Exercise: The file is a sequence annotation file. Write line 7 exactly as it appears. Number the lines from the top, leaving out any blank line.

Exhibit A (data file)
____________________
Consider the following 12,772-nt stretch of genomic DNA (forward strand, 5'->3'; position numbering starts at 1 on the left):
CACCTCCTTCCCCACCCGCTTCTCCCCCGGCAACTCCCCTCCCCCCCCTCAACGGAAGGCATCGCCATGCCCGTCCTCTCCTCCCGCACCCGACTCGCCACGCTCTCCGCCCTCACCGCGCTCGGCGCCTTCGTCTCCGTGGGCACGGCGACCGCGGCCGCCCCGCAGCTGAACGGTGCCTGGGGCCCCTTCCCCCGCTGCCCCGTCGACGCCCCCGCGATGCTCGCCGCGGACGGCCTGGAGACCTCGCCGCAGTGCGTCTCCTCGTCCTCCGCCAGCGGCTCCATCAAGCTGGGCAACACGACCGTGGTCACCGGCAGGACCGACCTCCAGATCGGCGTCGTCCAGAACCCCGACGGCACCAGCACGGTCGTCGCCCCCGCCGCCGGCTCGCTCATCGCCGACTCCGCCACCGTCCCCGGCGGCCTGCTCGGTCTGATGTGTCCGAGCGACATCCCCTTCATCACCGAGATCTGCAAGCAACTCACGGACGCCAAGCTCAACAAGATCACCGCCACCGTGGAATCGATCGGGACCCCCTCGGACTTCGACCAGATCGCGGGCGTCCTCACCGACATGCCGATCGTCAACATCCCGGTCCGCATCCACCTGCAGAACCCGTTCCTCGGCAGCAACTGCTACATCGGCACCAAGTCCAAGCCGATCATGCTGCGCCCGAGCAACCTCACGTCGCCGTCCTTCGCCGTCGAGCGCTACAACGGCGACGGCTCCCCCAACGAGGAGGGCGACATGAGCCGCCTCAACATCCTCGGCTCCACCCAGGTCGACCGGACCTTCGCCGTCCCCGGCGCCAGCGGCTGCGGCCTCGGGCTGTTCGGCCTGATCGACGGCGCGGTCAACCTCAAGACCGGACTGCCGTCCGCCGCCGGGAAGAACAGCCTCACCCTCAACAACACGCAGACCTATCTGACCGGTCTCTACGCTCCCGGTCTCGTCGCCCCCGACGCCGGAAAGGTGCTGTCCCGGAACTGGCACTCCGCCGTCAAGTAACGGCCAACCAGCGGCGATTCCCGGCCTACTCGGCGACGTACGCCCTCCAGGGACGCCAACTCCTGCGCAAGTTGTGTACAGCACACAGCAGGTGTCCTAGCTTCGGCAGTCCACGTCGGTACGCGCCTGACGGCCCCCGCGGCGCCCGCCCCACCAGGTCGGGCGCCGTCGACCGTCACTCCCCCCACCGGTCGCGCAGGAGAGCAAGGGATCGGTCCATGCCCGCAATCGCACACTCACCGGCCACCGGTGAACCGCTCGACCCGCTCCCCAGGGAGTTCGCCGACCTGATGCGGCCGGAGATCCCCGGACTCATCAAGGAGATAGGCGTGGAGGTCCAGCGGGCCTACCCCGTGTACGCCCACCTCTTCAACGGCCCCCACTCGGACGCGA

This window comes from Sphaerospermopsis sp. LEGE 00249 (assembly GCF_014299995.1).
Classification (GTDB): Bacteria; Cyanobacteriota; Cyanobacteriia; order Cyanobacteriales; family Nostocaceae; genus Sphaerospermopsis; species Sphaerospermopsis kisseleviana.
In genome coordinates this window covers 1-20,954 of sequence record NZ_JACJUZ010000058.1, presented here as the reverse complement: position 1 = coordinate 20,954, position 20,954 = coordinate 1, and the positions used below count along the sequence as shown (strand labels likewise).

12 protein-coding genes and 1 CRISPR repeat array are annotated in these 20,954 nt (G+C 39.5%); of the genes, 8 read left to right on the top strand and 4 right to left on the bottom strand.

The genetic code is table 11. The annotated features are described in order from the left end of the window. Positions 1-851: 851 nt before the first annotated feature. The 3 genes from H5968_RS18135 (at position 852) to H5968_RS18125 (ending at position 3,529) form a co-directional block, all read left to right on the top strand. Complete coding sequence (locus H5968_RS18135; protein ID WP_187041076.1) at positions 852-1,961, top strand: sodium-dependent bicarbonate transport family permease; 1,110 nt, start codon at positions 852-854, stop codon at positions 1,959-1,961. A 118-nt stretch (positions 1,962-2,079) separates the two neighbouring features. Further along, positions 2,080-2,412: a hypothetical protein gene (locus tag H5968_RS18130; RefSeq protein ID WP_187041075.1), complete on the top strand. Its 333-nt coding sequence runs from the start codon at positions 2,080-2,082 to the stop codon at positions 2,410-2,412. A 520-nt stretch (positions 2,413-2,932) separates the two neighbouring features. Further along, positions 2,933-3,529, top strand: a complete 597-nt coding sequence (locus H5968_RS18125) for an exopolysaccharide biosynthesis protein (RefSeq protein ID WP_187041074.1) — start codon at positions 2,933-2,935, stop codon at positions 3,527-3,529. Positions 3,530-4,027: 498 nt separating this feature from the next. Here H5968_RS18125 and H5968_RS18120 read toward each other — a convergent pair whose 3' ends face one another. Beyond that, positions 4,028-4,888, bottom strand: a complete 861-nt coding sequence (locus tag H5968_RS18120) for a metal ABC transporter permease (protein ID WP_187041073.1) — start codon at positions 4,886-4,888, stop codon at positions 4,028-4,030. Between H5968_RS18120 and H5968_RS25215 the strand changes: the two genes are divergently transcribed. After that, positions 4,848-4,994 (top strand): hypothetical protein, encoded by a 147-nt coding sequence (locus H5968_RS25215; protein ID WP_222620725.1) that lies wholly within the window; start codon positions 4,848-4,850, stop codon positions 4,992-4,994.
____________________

The genetic code is table 11. The annotated features are described in order from the left end of the window. Positions 1-851: 851 nt before the first annotated feature. The 3 genes from H5968_RS18135 (at position 852) to H5968_RS18125 (ending at position 3,529) form a co-directional block, all read left to right on the top strand. Complete coding sequence (locus H5968_RS18135; protein ID WP_187041076.1) at positions 852-1,961, top strand: sodium-dependent bicarbonate transport family permease; 1,110 nt, start codon at positions 852-854, stop codon at positions 1,959-1,961. A 118-nt stretch (positions 1,962-2,079) separates the two neighbouring features. Further along, positions 2,080-2,412: a hypothetical protein gene (locus tag H5968_RS18130; RefSeq protein ID WP_187041075.1), complete on the top strand. Its 333-nt coding sequence runs from the start codon at positions 2,080-2,082 to the stop codon at positions 2,410-2,412. A 520-nt stretch (positions 2,413-2,932) separates the two neighbouring features. Further along, positions 2,933-3,529, top strand: a complete 597-nt coding sequence (locus H5968_RS18125) for an exopolysaccharide biosynthesis protein (RefSeq protein ID WP_187041074.1) — start codon at positions 2,933-2,935, stop codon at positions 3,527-3,529. Positions 3,530-4,027: 498 nt separating this feature from the next. Here H5968_RS18125 and H5968_RS18120 read toward each other — a convergent pair whose 3' ends face one another. Beyond that, positions 4,028-4,888, bottom strand: a complete 861-nt coding sequence (locus tag H5968_RS18120) for a metal ABC transporter permease (protein ID WP_187041073.1) — start codon at positions 4,886-4,888, stop codon at positions 4,028-4,030. Between H5968_RS18120 and H5968_RS25215 the strand changes: the two genes are divergently transcribed. After that, positions 4,848-4,994 (top strand): hypothetical protein, encoded by a 147-nt coding sequence (locus H5968_RS25215; protein ID WP_222620725.1) that lies wholly within the window; start codon positions 4,848-4,850, stop codon positions 4,992-4,994.